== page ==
Why camping is the antidote to modern life

I’m sitting in my campsite, book in hand, cup of tea at the ready. The only noise is the rustle of leaves as the wind moves, and a myriad of birds, especially blue-faced honeyeaters which are a particularly vocal bunch. The air is warm, pleasantly so after a cool night, just enough to coax the eucalypt leaves into releasing their oils and giving an additional sensory hit.

On every side of me there is colour: orange dirt juxtaposed with bright blue sky, vibrant wattles with their yellow pom poms quivering in the wind, and the grey-green of gum leaves waving like arboreal fingers all around.  

I’m exactly where I need to be.

Camping is all about the bush, but it’s also more than that. It’s an all-senses immersion that completely resets my sense of time and need.

The simple life

Camping is, by it’s nature, simple. There are few decisions as most of them are made before you leave home. In my daily life, decision fatigue is often present, turning simple questions like what to have for dinner into a burden. When I’m camping, those decisions were all made days ago when we packed, and it’s a soothing relief. A camp day is a series of simple tasks, like eating, tidying camp, and doing whatever activity I’ve scouted out for the day. The itinerary is still flexible, but weighing up whether to go for a bushwalk or a nap feels like the joyful process that it should be.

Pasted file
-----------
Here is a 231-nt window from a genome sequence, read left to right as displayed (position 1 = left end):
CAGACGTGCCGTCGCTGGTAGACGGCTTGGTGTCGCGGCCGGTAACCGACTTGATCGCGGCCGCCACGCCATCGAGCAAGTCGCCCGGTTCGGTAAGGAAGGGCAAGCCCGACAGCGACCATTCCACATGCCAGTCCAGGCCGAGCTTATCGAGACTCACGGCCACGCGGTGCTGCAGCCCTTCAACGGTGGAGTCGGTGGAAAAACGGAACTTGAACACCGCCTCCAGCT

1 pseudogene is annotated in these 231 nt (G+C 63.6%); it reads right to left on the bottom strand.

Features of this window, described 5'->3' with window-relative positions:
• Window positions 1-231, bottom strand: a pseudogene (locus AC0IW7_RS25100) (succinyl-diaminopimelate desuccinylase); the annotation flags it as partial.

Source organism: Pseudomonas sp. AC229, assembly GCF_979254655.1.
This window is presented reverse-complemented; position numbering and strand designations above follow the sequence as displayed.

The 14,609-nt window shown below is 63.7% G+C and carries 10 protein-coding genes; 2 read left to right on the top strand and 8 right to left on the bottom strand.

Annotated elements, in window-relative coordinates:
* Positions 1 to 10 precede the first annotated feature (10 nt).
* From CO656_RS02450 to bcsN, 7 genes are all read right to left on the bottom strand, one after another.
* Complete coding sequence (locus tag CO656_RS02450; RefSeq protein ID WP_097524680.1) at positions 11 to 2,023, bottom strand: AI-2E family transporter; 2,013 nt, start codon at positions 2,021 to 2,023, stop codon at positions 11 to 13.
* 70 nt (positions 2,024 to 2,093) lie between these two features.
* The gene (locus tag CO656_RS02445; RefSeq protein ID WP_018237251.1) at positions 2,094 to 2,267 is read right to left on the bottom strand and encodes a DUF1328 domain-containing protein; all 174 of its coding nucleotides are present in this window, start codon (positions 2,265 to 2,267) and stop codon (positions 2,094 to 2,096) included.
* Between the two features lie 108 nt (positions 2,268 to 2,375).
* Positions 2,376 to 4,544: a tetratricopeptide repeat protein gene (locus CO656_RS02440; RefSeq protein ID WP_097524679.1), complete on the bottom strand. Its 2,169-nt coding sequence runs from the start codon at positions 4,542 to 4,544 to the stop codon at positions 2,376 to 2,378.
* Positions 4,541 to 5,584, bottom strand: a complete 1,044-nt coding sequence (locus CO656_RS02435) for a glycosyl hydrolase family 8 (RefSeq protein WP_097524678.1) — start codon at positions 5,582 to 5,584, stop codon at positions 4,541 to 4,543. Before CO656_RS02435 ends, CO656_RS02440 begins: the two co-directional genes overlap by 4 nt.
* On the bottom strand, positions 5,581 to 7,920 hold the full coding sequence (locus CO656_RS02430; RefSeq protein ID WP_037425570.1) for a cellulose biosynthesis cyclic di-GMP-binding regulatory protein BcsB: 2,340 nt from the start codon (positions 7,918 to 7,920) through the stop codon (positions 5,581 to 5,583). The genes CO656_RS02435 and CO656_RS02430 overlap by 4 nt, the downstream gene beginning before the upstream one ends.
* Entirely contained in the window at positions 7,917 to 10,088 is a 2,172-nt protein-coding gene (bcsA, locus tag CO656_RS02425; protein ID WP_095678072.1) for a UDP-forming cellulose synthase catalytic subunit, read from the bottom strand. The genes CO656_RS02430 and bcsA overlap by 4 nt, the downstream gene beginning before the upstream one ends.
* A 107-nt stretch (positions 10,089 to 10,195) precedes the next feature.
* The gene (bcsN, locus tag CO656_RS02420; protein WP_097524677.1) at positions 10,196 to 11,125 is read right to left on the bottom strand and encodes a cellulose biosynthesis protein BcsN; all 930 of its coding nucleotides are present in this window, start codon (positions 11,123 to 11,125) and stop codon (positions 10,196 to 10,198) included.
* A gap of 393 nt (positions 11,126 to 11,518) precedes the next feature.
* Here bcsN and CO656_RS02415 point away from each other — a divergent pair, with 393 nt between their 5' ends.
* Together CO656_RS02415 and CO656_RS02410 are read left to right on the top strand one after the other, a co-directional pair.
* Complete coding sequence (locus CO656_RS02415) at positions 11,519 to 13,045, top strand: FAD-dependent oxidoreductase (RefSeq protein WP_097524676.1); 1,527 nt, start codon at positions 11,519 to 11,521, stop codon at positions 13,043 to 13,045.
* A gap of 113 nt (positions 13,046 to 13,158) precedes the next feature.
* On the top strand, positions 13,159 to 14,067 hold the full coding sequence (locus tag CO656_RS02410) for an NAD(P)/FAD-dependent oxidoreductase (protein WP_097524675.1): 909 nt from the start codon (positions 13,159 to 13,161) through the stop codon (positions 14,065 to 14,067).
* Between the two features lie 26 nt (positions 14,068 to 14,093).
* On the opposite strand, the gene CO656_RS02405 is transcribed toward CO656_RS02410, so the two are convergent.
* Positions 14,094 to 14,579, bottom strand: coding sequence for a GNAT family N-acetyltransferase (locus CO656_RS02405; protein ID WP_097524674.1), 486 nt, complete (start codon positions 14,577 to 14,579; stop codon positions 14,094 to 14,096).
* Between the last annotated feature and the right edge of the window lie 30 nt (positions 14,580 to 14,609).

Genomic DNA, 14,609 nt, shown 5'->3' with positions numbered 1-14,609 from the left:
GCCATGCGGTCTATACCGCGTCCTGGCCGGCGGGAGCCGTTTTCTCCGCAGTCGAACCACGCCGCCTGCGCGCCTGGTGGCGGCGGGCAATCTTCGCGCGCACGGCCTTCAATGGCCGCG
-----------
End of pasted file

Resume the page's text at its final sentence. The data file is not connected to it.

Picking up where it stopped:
Living by the sun

Speaking of naps, I sleep a lot more when I’m camping than in real life because I’m operating on a daylight clock. God, it’s blissful. It’s not unusual for us to be in bed by 8pm, meaning 9 hours of sleep is completely possible. Up and down with the sun is so good for me, I wake up feeling rested, not like I have a life hangover. And if I happen to stay up, chatting over the campfire or taking Astro shots, I get to make up for it the next day. I highly recommend it.

Scroll-free

A lot of regional Queensland is still a mobile phone dead zone, which is challenging for residents, but offers a welcome respite for visitors. As more and more phone towers creep into the landscape though, I still find I’m not enticed to grab my phone. When I’m out bush, I don’t care for scrolling. I’m more mindful and less mindless, and the break from the news is good to dial down my stress levels.

Nature, nature, nature

The main reason I camp, is, of course, to be in the environment. There is a lot of emerging research on the benefits of being in wilderness, from the chemicals absorbed from being under trees, to the additional exercise incurred, to the mood boost of being outside. Research aside, I just bloody love it. The wildlife encounters, the variety of habitats, plants, and geography, and not to mention, the quiet. More please.

These are the lessons I’m continually re-learning every time we camp: plan ahead for the week; sleep more; scroll less; and get outside as much as possible.

Simple strategies for a better life.

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